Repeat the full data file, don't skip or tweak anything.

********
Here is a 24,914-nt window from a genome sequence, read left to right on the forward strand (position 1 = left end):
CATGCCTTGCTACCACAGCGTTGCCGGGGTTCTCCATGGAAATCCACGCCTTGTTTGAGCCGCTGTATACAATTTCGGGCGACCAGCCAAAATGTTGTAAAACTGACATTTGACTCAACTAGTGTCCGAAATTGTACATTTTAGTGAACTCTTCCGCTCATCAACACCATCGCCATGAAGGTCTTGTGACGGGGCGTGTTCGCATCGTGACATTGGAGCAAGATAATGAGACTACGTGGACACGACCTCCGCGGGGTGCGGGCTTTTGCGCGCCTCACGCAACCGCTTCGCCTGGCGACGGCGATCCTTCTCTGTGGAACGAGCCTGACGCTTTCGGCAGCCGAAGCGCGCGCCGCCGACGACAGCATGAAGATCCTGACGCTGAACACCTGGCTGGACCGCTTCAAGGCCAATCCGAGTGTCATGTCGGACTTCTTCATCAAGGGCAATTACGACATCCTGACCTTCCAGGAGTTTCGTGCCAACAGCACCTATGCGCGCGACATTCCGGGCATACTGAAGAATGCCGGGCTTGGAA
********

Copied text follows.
Here is a 24,914-nt window from a genome sequence, read left to right on the forward strand (position 1 = left end):
CATGCCTTGCTACCACAGCGTTGCCGGGGTTCTCCATGGAAATCCACGCCTTGTTTGAGCCGCTGTATACAATTTCGGGCGACCAGCCAAAATGTTGTAAAACTGACATTTGACTCAACTAGTGTCCGAAATTGTACATTTTAGTGAACTCTTCCGCTCATCAACACCATCGCCATGAAGGTCTTGTGACGGGGCGTGTTCGCATCGTGACATTGGAGCAAGATAATGAGACTACGTGGACACGACCTCCGCGGGGTGCGGGCTTTTGCGCGCCTCACGCAACCGCTTCGCCTGGCGACGGCGATCCTTCTCTGTGGAACGAGCCTGACGCTTTCGGCAGCCGAAGCGCGCGCCGCCGACGACAGCATGAAGATCCTGACGCTGAACACCTGGCTGGACCGCTTCAAGGCCAATCCGAGTGTCATGTCGGACTTCTTCATCAAGGGCAATTACGACATCCTGACCTTCCAGGAGTTTCGTGCCAACAGCACCTATGCGCGCGACATTCCGGGCATACTGAAGAATGCCGGGCTTGGAA